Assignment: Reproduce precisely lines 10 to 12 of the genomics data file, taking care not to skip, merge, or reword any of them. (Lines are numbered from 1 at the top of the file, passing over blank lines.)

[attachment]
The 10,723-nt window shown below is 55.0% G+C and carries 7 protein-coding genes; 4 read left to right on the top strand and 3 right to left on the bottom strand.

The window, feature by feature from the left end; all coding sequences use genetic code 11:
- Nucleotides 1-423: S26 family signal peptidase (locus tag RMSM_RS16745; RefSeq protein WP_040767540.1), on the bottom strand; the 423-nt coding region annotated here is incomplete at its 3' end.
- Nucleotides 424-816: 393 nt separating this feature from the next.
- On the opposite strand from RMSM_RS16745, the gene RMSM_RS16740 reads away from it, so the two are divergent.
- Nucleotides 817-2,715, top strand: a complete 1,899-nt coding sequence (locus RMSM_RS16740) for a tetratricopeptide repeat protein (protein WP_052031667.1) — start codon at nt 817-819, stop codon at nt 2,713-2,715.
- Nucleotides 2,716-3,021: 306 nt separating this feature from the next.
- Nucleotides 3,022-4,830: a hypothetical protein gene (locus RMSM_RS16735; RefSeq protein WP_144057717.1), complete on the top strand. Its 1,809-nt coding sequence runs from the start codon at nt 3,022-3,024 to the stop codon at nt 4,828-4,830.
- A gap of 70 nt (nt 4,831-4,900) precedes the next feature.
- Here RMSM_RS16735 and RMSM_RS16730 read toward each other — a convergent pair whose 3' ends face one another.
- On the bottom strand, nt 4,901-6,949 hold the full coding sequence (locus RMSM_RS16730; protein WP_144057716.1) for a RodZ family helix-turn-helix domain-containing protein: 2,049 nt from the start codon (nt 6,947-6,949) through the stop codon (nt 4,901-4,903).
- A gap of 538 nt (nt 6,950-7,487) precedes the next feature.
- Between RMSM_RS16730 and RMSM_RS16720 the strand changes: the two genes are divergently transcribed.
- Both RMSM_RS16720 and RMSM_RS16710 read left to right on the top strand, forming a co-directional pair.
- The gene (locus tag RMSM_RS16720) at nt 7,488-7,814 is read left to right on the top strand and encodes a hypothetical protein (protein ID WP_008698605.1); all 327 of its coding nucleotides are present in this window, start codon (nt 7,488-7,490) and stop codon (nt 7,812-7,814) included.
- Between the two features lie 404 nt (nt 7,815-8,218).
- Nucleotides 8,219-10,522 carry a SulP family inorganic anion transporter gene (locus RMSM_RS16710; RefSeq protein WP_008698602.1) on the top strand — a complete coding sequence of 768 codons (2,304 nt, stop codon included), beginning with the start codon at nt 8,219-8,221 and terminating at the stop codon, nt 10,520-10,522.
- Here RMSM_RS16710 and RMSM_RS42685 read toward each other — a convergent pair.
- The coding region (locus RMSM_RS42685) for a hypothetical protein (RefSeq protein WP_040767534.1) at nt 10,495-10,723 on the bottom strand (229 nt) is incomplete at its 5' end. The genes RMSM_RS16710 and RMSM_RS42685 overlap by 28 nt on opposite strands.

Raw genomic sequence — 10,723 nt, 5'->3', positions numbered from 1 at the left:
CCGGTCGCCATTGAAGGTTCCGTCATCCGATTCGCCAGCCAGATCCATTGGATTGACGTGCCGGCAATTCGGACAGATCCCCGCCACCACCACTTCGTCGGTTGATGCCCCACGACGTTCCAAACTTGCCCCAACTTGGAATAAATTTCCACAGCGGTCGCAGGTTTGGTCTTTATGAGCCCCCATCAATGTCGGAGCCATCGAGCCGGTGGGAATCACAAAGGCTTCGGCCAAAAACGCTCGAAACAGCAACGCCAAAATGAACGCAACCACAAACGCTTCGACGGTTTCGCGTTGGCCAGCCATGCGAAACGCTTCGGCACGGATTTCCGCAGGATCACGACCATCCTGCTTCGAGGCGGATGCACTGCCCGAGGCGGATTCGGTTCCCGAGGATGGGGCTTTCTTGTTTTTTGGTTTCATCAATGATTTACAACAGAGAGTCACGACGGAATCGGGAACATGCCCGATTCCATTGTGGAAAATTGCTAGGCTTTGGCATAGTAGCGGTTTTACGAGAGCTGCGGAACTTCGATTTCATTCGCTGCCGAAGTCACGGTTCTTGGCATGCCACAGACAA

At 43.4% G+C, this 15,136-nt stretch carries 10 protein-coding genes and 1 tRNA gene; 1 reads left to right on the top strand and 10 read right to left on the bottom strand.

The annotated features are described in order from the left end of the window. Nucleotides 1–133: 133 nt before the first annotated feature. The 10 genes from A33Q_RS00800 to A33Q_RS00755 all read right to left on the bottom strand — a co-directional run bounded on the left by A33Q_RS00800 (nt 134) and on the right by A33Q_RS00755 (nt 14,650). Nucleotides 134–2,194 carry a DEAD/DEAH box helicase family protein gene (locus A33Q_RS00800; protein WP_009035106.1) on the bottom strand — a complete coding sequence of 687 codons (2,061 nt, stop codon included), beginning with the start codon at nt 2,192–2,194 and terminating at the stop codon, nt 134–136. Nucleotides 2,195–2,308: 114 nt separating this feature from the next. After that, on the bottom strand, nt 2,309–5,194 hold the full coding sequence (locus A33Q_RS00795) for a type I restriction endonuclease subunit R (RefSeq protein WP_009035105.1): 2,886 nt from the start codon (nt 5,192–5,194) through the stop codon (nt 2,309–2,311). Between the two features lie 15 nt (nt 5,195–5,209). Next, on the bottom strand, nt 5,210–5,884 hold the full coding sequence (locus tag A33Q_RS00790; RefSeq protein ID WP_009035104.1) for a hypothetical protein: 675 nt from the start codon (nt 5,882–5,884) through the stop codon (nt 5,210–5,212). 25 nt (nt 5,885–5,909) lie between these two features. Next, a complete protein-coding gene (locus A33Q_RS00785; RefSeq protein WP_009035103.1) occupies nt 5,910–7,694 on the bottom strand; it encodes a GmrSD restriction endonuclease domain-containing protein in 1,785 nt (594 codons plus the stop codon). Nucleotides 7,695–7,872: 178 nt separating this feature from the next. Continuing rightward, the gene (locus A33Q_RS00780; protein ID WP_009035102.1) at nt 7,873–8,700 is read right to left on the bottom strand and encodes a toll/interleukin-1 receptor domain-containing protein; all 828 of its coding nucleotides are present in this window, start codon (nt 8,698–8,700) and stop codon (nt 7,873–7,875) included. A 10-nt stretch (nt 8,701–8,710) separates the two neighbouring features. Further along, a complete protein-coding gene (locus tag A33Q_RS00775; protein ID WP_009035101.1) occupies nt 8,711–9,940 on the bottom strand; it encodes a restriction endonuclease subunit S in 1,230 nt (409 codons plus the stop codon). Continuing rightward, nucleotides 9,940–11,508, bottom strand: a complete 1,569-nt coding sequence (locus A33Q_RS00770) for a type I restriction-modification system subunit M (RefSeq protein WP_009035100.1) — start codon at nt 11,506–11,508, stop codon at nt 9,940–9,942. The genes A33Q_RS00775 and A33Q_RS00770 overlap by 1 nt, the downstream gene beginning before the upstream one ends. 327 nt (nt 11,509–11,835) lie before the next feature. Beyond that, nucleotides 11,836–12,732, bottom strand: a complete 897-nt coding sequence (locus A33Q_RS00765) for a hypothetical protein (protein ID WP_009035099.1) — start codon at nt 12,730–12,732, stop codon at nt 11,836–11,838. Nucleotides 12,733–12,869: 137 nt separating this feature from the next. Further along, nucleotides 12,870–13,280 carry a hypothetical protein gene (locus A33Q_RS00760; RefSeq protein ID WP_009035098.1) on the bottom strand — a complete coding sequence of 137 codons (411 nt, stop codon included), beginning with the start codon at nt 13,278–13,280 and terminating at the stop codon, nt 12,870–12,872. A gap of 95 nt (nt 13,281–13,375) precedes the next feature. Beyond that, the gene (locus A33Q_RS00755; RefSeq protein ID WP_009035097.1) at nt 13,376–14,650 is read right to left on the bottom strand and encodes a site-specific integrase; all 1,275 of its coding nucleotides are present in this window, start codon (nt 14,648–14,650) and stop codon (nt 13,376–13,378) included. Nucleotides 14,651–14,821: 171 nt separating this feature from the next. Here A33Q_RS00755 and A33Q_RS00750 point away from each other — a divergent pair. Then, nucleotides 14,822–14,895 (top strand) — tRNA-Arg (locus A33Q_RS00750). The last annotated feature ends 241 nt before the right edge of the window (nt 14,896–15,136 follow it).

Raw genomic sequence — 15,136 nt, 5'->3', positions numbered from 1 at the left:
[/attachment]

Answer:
- Here RMSM_RS16735 and RMSM_RS16730 read toward each other — a convergent pair whose 3' ends face one another.
- On the bottom strand, nt 4,901-6,949 hold the full coding sequence (locus RMSM_RS16730; protein WP_144057716.1) for a RodZ family helix-turn-helix domain-containing protein: 2,049 nt from the start codon (nt 6,947-6,949) through the stop codon (nt 4,901-4,903).
- A gap of 538 nt (nt 6,950-7,487) precedes the next feature.